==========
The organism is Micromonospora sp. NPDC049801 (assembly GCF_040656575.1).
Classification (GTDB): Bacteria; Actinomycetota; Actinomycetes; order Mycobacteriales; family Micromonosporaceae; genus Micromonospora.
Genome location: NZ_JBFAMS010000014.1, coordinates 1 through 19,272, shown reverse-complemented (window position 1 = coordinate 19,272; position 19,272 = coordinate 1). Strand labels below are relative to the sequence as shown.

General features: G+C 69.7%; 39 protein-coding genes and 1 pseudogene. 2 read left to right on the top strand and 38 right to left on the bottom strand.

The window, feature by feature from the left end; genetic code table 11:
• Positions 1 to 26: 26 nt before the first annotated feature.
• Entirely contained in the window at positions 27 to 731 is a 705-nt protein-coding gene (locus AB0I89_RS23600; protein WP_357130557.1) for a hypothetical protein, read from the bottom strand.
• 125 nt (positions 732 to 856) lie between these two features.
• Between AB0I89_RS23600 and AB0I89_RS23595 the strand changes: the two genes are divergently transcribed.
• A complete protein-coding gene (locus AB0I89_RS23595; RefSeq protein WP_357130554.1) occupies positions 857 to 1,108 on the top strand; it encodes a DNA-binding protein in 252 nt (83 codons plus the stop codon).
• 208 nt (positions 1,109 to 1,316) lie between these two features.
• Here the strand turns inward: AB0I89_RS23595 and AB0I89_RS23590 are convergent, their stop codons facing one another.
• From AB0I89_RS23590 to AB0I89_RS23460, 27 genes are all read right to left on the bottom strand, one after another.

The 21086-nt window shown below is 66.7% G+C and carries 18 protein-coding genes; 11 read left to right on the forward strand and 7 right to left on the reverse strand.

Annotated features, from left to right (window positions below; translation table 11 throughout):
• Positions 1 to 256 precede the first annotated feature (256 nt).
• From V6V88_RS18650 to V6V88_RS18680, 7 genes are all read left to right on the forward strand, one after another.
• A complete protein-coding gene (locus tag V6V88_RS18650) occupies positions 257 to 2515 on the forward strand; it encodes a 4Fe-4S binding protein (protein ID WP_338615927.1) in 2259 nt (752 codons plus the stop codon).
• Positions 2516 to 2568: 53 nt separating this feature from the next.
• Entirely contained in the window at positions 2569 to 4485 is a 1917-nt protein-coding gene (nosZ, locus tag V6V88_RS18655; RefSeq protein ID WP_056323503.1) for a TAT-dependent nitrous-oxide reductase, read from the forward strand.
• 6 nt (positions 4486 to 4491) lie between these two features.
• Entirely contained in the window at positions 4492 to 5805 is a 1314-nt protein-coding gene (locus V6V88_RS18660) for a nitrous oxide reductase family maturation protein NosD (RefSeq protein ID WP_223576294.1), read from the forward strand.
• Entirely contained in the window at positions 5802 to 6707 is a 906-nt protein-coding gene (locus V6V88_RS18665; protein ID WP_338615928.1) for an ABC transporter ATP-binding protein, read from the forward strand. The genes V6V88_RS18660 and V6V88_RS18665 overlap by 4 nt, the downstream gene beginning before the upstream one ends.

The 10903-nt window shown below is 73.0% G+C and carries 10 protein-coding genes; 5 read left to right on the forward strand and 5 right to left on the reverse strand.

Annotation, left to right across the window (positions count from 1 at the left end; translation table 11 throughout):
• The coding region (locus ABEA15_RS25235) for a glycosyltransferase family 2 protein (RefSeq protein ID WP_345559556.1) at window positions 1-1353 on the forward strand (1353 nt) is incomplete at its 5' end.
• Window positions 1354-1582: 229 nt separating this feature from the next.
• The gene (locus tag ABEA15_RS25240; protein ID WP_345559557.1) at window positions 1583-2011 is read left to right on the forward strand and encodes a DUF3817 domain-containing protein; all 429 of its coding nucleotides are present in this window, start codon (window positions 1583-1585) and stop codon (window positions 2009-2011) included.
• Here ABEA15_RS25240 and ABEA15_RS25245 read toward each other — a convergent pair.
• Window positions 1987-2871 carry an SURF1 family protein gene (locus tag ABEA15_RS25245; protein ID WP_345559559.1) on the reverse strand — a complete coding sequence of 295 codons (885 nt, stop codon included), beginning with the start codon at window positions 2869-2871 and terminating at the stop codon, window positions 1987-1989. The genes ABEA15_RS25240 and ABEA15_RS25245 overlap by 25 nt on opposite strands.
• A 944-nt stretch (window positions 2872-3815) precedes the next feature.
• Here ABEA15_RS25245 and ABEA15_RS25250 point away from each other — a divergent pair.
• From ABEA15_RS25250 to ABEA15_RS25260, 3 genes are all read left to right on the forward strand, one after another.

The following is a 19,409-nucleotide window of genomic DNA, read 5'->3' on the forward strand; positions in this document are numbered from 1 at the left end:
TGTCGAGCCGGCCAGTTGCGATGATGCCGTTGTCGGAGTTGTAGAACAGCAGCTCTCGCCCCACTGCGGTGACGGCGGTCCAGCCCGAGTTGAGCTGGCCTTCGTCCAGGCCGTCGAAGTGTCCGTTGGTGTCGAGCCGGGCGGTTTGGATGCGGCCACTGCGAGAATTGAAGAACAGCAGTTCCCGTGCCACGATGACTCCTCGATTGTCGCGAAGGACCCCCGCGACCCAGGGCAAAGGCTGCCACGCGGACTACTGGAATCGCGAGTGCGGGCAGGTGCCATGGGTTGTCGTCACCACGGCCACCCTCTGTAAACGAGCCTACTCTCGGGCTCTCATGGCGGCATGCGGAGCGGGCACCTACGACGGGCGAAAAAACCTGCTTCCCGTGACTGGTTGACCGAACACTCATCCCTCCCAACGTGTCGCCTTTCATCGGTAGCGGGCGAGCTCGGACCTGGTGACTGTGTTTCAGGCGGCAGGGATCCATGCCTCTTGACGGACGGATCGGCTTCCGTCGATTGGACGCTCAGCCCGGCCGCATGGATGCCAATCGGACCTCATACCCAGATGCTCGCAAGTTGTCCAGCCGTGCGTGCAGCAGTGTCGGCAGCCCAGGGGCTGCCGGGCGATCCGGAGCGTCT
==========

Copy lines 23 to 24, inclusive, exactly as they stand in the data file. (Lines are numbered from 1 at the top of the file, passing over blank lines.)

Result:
• Entirely contained in the window at positions 5802 to 6707 is a 906-nt protein-coding gene (locus V6V88_RS18665; protein ID WP_338615928.1) for an ABC transporter ATP-binding protein, read from the forward strand. The genes V6V88_RS18660 and V6V88_RS18665 overlap by 4 nt, the downstream gene beginning before the upstream one ends.

The 10903-nt window shown below is 73.0% G+C and carries 10 protein-coding genes; 5 read left to right on the forward strand and 5 right to left on the reverse strand.